EU Country Reports Signals Member States Recovering At Uneven Pace
- Italy and France Risks stemming mostly from high level of public debt
- German high current account surplus needs close monitoring
- Spain risks stemming from private and public sector indebtedness
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The EU Country Reports released today by the European commission signaled the Euro Area is continuing recovery, but an uneven pace. The European Union has set up a yearly cycle of economic policy coordination called the “European Semester”. Each year, the Commission undertakes a detailed analysis of EU Member States' plans of budgetary, macroeconomic and structural reforms and provides them with recommendations for the next 12-18 months deemed as priorities.
Looking into the reports, the Commission said that all of the European Union member states are expected to grow in 2015 for the first time since 2007. This improvement should carry through to 2016, supported by lower oil prices, lower Euro and stimulus by the ECB. With that being said, the commission mentioned that the recovery remains fragile and economic growth will not be sufficient to deliver a clear improvement in job growth. The situation is worse in a number of member states, signaling an uneven pace in the recovery. Furthermore, total investment is expected to accelerate in 2016 to 4.6% in the EU, which the comittee deemed as below levels needed to boost jobs and growth potential. The commission commented that risks in certain member states, and in particular those with large external liabilities make debtor countries highly vulnerable. Focus was put on assessments of Italy and France to step up structural reforms in order to address growth bottlenecks, while German favorable saving balance was said to be a possible source for supportive investments.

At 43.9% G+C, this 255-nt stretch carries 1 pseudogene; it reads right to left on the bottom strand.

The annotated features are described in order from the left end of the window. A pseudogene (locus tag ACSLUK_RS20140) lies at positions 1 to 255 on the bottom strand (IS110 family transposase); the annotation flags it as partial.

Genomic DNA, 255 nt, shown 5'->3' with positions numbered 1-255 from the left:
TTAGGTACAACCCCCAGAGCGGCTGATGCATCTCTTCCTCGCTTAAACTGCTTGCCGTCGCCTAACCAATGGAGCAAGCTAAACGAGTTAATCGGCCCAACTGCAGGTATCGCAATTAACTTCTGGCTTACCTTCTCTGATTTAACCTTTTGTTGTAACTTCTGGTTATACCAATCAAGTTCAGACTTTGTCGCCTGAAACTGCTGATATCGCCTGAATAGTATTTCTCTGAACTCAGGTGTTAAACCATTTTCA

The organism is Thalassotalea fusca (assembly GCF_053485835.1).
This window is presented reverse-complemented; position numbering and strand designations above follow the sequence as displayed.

More specifically, the committee signaled insufficient private and public investment in Germany as a drag on growth contributing to the very high current account surplus which needs to be closely monitored. Spain was said to suffer from risks stemming from high levels of private and public sector indebtedness, highly negative net international investments, and very high unemployment. The committee said risk stemming from indebtedness significantly increased for both France and Italy.
Taking this macro view into consideration, Euro-Zone data in recent weeks may help the Euro bear case gather momentum as was recently mentioned by DailyFX Currency Strategist Christopher Vecchio.
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